Yuliana Avalos, a Florida bikini model, is suing Match.com for $1.5 billion because photos of her were used hundreds of times in fake profiles on the dating site.
Yes, she’s suing for $1.5 billion (with a “b”) because someone used her face and likeness illegally. That sounds a little excessive to me. You?
To be fair, Avalos says her image was used as part of an online scam and may have caused a man’s death. Let me explain.
The scam artists were using Avalos’ image (which they obtained from her modeling site and travel blog) as part of a catfish scheme in which a mark gets suckered into sending money to a scammer posing as someone else.
In this case, 70-year-old Al Circelli killed himself after repeatedly sending payments to a person he thought was Avalos. He had fallen in love with an image and a profile of a person who didn’t really exist.
“The woman who he thought he was talking to was begging him for money and he finally went broke,” Avalos told the New York Daily News. “He had to borrow money from his son. He went bankrupt. He lost everything. He was so ashamed that he killed himself.”
Avalos says her likeness is so prevalent on Match.com that it’s obvious the site isn’t doing much to protect users from these catfish scams. She may be right.
Experts say fake profiles are often created in other countries for criminal purposes such as these “romance scams” which entice victims to send money to people outside of the country.
Avalos believes that Match.com is “looking the other way” as it can tell the fake profiles are being posted with IP addresses in foreign countries. The IP addresses and the cities listed on the profiles don’t match.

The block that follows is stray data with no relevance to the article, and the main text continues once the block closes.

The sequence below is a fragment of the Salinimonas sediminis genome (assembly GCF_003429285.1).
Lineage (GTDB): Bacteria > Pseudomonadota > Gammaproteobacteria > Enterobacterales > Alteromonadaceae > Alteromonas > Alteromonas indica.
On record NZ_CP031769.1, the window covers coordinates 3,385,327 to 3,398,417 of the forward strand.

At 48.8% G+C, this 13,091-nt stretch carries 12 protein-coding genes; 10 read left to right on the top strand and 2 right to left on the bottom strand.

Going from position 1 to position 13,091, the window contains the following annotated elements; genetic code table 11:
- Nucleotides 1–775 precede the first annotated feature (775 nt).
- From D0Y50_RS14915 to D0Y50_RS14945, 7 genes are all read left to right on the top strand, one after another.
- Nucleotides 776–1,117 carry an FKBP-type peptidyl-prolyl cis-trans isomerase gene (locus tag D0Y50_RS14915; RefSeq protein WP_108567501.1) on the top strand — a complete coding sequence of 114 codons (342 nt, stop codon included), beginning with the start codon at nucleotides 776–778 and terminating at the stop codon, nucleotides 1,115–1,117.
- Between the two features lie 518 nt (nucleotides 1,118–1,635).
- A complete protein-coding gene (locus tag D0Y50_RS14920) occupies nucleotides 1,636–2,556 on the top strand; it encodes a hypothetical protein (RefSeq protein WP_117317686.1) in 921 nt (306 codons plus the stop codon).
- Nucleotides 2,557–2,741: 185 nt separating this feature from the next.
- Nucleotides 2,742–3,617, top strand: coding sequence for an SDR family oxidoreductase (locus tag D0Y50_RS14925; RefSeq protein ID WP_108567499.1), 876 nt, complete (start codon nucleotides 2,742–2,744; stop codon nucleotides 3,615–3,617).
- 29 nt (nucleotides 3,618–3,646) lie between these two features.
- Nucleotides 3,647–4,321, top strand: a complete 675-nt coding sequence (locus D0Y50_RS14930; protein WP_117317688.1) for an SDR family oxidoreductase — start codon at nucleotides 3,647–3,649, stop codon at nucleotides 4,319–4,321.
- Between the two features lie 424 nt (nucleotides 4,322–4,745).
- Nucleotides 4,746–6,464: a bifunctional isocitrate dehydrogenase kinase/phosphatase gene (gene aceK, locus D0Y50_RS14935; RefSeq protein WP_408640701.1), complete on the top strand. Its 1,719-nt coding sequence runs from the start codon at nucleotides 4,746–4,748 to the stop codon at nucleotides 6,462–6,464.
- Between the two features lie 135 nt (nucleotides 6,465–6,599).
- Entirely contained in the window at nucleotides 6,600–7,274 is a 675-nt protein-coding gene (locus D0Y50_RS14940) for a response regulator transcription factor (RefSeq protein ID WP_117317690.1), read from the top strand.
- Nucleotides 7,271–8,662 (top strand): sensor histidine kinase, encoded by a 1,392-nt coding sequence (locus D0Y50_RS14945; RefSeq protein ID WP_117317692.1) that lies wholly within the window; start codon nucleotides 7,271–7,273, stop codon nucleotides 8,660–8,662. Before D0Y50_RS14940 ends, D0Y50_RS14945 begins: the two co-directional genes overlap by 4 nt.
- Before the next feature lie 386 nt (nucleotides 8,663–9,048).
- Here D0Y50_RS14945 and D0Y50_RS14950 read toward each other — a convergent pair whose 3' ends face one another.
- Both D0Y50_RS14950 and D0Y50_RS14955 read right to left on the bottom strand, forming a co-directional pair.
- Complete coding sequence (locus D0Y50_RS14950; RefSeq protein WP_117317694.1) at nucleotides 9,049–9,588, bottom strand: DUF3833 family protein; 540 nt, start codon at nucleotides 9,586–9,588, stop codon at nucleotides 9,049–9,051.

Personally, I think Match.com should do a better job of policing their site for these types of scams. I also think the thieves who steal other people’s photos should be prosecuted.
But does Avalos deserve $1.5 billion? No! That would make her one of the richest people in the world. Did she really suffer that much damage? It’s a terrible situation and she’s deserving of some compensation, but I think she’d be taken more seriously in court and in the world of public opinion if she came up with a more reasonable amount.
Catfish scams need to stop, but so do lawsuits with silly amounts for damages. Give me a break!
- The best places to celebrate Fall in Phoenix
- Infamous athletes who did the most time for their crimes
- 2016 baseball highlights, bloopers and blunders
- See how CFOs really feel about business in the Valley
- The best television shows on the internet
- A preseason guide to avoid holiday weight gain
- The 5 worst things you could do for your roof
- 6 coolest things brewing in Arizona
- The virus that keeps head and neck cancers on the rise
- State Fair ‘Kid Reporter’ has all the angles covered
- 4 important things to know about timeshare maintenance fees
- Signs of delayed car crash injuries
- The truth about sports concussions
- The Alzheimer's epidemic: Facts you need to know
- The season is here, keep your Fantasy Football team strong all season
- 8 TV shows you can't miss this fall
- Football is here: 6 tips to make this your best season ever
- Gameday recipes and beers to match
- 6 reasons the Cardinals are driven to win the Super Bowl
- The Pac-12 football season nears kickoff
- Tips to get ready for a pain-free golf season
- Protect your family with these 7 home security features
- How to train like an Olympic swimmer
- 2016 Olympics: A guide to must-see TV events
- The bride's guide to feeling your best on your wedding day
- Deciding when you need knee surgery
- Celebrating Fourth of July is much cooler in these AZ towns
- Top ten road trip bathrooms in America
- Six things causing a pain in your neck
- 5 things to make your summer move easier